Friday Prompt: Writing Ritual


Rainbow trout from Silver Lake

Some families hike, some families play board games, some families get together to roll dumplings.  My family goes fishing.  And we always have.  My dad fishes with gear inherited from his dad, whose rod and net have been mended and re-mended so many times I wouldn’t be surprised if they were passed on from his dad’s dad.  Certainly, the rhythm of baiting the hook, casting the line and settling back to wait for a bite is something passed through generations.

My brother and I remarked on our last fishing trip that, when waiting behind a cast line on the side of a lake somewhere, it’s as if we sit waiting not only with each other and our dad, but with his dad as well—who passed on many years ago.  There’s a kind of comfort in this ritual, as if when gathering to bait and lure our lines, we gather to join the family members–both passed on and present—who have practiced these same steps through time.

And so our prompt for this week, taken from Kim Addonizio and Dorianne Laux’s The Poet’s Companion: A Guide to the Pleasures of Writing Poetry (Norton, 1997), is:

Use a family anecdote, or a family ritual, as a leaping-off point for saying something about how your family or the world works.

If it helps, think first about the material reality of the ritual you intend to write about.  If it’s fishing you’re thinking of, research the anatomy of the fish.  Find out how its breathing apparatus works, what it is exactly that lines those “frightening gills.”  Learn the jargon of fisherfolk: the brand names of the bait, the particularities of lures and bobbers and lines.  Think of this as an opportunity not only to, as Laux and Addonizio put it, “sa[y] something about how your family or the world works,” but also to say something about how the ritual itself works.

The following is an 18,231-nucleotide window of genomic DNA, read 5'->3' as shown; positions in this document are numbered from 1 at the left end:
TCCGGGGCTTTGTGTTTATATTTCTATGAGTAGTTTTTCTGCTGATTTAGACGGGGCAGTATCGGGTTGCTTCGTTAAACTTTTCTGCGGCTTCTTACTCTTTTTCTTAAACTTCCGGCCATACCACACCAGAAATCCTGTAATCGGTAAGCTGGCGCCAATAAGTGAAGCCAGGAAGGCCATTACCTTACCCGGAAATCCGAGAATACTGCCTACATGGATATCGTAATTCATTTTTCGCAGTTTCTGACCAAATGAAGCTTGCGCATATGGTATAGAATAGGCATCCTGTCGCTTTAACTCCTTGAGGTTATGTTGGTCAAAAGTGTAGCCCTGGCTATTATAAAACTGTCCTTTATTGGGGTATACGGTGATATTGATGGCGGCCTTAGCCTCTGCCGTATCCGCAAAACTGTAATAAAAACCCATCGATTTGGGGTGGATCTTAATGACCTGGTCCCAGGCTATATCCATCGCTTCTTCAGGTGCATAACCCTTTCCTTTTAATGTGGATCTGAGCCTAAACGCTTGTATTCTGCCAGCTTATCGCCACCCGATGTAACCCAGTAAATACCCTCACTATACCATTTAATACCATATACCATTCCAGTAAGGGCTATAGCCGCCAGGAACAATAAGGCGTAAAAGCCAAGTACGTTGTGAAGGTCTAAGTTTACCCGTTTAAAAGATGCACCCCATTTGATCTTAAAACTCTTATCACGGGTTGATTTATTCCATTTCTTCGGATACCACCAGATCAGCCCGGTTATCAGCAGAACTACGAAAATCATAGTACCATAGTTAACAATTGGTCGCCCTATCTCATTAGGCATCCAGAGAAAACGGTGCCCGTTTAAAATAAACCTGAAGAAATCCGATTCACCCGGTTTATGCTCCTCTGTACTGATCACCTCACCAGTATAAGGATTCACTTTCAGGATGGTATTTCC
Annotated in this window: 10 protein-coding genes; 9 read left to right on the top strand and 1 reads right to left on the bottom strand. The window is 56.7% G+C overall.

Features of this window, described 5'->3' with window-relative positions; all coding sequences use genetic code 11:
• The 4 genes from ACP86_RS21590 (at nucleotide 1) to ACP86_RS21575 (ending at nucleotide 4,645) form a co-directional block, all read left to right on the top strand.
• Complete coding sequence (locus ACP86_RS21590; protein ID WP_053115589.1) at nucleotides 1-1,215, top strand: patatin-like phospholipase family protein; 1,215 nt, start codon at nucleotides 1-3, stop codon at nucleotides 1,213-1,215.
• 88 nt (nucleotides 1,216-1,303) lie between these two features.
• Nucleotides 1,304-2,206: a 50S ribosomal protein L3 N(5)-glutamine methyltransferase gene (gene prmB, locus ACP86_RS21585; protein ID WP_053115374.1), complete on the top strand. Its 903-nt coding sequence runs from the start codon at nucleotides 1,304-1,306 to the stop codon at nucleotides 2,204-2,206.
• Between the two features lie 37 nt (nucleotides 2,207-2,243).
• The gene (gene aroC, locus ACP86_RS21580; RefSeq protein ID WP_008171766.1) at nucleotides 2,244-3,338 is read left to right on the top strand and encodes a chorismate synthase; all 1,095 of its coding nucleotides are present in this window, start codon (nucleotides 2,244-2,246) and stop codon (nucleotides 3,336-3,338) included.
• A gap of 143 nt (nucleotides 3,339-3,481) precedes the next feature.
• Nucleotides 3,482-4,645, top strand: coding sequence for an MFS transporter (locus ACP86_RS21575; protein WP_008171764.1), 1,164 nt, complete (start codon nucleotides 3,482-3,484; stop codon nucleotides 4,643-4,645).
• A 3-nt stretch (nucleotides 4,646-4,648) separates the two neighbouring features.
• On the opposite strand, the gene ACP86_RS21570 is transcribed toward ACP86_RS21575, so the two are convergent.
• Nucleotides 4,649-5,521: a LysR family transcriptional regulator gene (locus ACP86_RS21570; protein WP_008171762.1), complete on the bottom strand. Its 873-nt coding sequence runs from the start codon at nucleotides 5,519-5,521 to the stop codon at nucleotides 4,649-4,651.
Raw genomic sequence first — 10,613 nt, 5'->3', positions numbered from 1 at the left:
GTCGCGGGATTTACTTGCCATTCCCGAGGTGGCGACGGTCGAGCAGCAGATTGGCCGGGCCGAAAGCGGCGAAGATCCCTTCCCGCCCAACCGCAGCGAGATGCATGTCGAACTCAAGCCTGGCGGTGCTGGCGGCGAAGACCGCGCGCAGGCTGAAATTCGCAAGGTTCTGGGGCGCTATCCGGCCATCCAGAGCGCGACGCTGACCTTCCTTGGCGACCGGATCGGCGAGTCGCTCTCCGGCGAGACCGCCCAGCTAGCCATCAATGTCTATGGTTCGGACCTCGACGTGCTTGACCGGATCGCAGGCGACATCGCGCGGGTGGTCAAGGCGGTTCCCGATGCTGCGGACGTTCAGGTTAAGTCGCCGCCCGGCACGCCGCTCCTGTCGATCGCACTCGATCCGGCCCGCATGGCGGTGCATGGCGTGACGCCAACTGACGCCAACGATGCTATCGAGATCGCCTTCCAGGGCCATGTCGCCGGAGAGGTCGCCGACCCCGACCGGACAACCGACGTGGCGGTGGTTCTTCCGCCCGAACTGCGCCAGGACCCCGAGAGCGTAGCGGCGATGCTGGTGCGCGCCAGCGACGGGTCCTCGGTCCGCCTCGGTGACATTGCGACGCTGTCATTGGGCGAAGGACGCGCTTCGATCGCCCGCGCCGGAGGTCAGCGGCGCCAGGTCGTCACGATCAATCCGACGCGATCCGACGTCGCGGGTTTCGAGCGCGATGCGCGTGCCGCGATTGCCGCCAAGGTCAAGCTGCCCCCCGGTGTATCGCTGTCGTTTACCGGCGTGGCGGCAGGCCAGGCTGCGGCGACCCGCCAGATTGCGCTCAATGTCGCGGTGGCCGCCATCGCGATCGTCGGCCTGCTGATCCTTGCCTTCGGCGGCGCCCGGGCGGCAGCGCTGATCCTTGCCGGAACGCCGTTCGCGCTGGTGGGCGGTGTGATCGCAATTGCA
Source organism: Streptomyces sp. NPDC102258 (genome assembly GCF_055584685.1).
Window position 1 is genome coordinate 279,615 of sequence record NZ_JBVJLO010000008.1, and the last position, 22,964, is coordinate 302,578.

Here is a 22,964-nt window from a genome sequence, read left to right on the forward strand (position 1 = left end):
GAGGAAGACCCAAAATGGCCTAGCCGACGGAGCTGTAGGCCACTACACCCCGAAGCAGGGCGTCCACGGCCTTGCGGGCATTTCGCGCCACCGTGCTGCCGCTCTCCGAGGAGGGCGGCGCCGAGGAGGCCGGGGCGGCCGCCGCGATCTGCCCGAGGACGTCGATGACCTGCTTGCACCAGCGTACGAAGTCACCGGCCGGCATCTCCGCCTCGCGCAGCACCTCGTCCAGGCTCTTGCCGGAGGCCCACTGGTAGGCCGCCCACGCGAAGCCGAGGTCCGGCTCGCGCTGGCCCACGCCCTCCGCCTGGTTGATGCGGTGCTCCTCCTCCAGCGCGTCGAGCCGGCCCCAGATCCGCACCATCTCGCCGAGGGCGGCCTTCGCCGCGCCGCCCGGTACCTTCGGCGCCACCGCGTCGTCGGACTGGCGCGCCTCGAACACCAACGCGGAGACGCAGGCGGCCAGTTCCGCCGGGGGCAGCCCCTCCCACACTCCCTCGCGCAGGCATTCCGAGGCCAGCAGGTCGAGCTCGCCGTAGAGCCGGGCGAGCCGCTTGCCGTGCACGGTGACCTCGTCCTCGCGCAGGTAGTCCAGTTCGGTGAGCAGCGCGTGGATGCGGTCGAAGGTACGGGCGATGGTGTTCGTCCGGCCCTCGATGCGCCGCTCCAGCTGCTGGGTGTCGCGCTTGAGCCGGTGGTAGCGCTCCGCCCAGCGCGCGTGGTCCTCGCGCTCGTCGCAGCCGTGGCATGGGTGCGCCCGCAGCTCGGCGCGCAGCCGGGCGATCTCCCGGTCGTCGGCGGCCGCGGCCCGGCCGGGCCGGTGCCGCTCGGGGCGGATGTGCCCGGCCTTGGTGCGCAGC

Don’t enter the poem planning to say something earth-shattering (about your family, or anything).  Enter the poem with respect for the ritual in question, those who have conducted it in the past and the materiality of its “steps” as they unfold.  More often than not, it’s by examining the mechanisms of our lives that we reach fresh insight—but let this come to you through the writing.

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Note: Also see Iris’ February prompt about the family rituals we engage in when “turning the year.”  Though we’re still a ways off from New Year’s, many of us still feel the seasonal “turn” of fall (especially with Daylight Savings approaching!), and have our own private rituals built around welcoming this time of year.

Weekly Prompt: Old Shoes

Photo courtesy of BenettonTalk

I’ve adapted today’s prompt from Kim Addonizio and Dorianne Laux’s handbook The Poet’s Companion: A Guide to the Pleasures of Writing Poetry, which I use in my introductory poetry class to teach important craft concepts such as image, metaphor, and description.   It’s a fairly simple exercise–more of a starting point, really, from which to begin exploring deeper notions of presence, absence, and the manner in which memory “ghosts” poetic vision.  Feel free to respond to the prompt as is, or elaborate upon/disregard its restrictions as you see fit.

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Think of a pair of old shoes.  Describe them in a way that will make the reader think of death, but do not refer to death explicitly in the poem.  If you wish, you may think of a specific pair of shoes that belongs to a specific person, but do not mention the person by name or indicate your relationship with them.